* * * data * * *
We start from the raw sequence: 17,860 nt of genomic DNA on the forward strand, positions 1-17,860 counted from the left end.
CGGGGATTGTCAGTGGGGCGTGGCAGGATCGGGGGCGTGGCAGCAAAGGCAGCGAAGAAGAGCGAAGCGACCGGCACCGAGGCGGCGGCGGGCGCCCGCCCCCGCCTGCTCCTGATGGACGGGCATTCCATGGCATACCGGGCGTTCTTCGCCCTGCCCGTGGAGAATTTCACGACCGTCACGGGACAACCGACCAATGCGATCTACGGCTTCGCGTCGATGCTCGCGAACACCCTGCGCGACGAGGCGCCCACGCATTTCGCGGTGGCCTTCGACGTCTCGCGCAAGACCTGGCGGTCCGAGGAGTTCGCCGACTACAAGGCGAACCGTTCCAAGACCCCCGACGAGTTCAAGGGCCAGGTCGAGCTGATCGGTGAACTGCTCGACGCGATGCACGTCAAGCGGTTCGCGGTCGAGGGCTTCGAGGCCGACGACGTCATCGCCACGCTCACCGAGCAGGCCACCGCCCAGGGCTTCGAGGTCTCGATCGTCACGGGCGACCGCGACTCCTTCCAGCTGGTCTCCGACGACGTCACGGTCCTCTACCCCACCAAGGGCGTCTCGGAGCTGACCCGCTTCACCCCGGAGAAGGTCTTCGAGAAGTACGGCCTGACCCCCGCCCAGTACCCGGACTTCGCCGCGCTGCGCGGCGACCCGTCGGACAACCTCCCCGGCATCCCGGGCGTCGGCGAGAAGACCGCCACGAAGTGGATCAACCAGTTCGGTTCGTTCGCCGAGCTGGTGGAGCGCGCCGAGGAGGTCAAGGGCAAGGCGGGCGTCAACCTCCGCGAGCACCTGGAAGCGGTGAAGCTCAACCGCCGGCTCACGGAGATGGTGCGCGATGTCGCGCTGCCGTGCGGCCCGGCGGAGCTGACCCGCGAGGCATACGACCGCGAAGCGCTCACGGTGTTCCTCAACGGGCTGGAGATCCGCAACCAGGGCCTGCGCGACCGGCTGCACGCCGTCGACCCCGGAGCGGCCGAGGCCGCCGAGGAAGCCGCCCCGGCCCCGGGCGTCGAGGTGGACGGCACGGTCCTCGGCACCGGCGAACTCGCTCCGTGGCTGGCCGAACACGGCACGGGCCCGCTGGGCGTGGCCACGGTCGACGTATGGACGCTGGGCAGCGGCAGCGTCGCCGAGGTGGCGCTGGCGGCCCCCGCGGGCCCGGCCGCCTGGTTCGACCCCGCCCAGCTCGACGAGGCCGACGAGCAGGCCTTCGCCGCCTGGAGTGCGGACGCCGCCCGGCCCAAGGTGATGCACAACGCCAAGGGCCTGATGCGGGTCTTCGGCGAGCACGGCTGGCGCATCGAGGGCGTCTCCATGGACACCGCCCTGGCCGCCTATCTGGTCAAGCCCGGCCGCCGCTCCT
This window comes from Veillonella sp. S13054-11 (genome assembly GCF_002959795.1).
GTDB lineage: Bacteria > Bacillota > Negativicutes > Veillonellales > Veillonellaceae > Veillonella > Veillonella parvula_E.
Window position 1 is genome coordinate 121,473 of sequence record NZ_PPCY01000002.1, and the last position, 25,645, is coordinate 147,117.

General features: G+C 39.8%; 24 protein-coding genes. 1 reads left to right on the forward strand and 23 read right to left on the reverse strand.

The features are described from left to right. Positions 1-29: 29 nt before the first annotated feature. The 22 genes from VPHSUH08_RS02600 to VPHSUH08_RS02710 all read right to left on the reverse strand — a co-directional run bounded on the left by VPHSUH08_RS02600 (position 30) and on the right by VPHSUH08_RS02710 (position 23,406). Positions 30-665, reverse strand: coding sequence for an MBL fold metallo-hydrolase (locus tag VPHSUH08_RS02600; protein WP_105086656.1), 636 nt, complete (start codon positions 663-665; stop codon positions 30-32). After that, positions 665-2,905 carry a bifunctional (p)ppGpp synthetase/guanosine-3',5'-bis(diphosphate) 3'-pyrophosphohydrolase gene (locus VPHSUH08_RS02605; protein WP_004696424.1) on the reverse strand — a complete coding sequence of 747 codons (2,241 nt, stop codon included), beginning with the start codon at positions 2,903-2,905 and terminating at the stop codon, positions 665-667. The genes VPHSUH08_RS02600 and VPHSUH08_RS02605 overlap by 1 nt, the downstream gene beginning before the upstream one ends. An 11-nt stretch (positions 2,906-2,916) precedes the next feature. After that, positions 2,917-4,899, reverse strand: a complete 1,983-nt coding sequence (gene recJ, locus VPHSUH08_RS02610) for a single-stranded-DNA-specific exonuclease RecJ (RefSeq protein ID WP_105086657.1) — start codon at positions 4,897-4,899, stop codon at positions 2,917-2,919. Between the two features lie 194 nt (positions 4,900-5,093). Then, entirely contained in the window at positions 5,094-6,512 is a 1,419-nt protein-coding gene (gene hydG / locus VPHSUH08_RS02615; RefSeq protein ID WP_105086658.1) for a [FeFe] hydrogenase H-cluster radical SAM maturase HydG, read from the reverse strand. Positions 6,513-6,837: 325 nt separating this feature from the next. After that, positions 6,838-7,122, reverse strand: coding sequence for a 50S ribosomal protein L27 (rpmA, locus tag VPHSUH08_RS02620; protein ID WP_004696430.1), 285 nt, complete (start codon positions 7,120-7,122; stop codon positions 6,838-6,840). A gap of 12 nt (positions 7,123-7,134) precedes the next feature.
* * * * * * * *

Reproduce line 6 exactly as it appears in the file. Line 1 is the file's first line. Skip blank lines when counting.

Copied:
General features: G+C 39.8%; 24 protein-coding genes. 1 reads left to right on the forward strand and 23 read right to left on the reverse strand.